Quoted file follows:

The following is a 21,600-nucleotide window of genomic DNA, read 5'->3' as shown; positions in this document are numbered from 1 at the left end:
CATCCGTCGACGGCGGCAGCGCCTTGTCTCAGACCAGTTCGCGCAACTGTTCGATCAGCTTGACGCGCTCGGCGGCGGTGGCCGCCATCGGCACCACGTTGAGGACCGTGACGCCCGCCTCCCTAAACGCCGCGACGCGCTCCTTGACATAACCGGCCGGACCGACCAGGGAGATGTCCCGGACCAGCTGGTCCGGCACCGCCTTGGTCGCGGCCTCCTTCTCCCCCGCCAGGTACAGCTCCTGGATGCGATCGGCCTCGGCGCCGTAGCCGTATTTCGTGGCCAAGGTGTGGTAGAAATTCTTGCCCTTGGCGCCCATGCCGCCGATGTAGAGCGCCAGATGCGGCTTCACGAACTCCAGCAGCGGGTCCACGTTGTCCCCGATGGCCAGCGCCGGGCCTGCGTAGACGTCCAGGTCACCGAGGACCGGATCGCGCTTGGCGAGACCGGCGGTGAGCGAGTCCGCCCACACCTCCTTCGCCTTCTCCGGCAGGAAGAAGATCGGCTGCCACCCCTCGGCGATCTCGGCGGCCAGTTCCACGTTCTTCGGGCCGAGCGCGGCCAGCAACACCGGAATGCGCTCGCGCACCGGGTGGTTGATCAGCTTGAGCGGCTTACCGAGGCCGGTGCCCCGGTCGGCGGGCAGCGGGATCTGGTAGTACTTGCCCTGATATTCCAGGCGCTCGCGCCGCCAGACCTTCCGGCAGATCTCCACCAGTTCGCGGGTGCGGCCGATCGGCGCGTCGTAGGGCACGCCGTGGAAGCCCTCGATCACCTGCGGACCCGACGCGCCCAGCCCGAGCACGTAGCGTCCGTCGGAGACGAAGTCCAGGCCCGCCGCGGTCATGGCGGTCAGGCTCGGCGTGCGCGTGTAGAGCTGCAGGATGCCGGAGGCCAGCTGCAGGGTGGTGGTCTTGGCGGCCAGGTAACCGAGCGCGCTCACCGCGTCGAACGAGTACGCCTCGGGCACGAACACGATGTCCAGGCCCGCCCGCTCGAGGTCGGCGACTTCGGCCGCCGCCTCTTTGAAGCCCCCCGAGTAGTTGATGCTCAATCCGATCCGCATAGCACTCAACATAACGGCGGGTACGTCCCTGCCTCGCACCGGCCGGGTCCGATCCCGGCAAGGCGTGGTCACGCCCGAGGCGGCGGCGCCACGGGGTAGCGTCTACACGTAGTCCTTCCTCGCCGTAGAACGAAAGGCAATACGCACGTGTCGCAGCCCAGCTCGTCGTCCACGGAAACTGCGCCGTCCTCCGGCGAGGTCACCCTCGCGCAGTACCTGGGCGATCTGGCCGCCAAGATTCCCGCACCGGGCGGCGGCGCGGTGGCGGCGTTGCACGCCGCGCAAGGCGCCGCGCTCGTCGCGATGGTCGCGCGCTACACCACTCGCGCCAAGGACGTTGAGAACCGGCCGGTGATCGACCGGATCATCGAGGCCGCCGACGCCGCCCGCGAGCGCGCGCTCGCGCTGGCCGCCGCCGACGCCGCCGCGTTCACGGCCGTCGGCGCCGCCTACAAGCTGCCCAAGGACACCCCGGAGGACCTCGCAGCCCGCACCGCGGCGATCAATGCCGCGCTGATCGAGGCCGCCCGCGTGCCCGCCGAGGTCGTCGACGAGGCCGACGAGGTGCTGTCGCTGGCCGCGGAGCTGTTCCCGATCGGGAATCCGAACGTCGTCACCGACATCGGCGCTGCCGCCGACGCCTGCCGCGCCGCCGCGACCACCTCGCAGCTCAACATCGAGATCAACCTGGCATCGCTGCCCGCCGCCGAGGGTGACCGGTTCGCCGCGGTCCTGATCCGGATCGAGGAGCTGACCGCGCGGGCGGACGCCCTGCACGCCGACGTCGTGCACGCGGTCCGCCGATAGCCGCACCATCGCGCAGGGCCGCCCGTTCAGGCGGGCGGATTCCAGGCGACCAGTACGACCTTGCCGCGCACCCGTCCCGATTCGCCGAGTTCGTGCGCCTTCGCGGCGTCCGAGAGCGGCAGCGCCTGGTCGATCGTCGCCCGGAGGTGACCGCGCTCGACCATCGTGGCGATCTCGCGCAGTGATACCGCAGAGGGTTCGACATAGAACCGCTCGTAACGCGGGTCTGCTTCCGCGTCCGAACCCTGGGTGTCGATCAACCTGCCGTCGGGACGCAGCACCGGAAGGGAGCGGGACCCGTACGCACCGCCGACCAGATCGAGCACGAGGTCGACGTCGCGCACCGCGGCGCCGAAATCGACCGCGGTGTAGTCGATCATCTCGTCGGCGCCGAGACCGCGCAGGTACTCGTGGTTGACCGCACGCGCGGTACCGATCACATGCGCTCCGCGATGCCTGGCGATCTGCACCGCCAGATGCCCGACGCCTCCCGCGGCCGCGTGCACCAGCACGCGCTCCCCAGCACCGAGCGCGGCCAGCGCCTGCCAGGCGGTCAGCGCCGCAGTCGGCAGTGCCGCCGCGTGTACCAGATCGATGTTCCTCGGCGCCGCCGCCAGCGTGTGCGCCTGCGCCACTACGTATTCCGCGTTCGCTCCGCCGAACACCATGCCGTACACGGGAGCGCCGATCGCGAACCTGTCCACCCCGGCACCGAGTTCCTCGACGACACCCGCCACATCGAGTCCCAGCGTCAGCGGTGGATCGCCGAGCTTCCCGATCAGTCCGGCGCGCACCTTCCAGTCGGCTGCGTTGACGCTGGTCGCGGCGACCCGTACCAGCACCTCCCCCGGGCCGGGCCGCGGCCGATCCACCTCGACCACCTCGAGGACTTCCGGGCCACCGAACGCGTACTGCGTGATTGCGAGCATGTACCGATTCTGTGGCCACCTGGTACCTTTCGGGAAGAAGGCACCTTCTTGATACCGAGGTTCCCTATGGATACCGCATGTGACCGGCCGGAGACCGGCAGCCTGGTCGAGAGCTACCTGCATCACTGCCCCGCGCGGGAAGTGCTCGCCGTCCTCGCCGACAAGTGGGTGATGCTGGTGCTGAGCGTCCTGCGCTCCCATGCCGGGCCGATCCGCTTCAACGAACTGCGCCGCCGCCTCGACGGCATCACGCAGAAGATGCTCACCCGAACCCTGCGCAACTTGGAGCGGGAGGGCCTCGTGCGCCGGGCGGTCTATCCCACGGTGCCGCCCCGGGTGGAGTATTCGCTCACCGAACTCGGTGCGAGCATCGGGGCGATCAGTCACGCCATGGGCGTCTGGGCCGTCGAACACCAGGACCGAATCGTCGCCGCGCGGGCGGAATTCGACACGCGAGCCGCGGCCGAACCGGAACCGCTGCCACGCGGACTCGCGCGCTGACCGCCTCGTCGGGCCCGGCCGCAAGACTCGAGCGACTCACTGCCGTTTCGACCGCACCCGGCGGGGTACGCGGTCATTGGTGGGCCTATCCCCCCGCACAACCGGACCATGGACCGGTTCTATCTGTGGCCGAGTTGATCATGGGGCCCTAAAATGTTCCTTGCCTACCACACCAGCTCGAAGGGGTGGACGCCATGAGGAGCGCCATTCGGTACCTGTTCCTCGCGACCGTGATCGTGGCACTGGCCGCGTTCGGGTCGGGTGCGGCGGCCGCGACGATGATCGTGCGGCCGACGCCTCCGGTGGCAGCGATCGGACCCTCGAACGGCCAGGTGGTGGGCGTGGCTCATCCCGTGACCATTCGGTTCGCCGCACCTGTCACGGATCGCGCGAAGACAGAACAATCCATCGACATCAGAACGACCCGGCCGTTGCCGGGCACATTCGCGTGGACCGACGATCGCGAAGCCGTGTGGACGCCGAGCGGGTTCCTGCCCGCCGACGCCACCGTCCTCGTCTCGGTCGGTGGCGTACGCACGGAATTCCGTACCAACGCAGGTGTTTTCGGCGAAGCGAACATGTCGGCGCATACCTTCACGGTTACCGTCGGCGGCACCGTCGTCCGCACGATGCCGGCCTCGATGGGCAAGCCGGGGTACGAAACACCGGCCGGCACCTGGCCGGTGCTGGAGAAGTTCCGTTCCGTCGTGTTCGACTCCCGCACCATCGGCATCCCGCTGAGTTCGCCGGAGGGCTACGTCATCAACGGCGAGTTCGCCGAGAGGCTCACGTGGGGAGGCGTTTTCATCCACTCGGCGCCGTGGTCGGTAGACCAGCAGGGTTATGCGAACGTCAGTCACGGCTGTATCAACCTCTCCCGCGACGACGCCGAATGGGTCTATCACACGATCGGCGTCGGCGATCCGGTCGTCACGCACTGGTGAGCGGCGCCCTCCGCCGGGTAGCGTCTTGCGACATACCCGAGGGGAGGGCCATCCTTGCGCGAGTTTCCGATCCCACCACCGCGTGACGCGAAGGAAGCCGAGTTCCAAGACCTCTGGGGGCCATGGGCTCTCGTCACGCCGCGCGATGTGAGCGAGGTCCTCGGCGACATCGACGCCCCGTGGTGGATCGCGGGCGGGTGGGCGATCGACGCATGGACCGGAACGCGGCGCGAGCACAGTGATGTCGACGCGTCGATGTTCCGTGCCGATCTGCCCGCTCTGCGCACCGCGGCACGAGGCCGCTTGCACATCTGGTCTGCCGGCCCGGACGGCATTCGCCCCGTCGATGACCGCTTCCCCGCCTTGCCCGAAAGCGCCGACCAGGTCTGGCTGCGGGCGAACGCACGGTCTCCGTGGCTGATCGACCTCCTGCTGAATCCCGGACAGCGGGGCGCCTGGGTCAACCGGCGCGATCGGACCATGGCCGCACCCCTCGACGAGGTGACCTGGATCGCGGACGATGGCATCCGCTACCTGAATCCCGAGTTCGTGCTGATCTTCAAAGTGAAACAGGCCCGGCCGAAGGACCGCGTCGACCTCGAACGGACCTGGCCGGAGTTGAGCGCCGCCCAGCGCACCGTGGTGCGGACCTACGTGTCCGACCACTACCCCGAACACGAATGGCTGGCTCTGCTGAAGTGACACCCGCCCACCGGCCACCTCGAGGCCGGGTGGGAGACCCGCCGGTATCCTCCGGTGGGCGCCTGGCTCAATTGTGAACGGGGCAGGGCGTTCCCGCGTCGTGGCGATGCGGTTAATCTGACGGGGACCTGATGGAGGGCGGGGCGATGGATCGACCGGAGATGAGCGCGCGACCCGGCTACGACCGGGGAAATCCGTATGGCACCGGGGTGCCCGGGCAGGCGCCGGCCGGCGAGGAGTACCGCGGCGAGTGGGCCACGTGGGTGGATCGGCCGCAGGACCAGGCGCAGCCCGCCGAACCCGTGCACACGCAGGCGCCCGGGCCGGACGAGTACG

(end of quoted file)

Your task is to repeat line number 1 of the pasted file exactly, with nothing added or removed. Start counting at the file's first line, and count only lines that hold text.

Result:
The following is a 21,600-nucleotide window of genomic DNA, read 5'->3' as shown; positions in this document are numbered from 1 at the left end: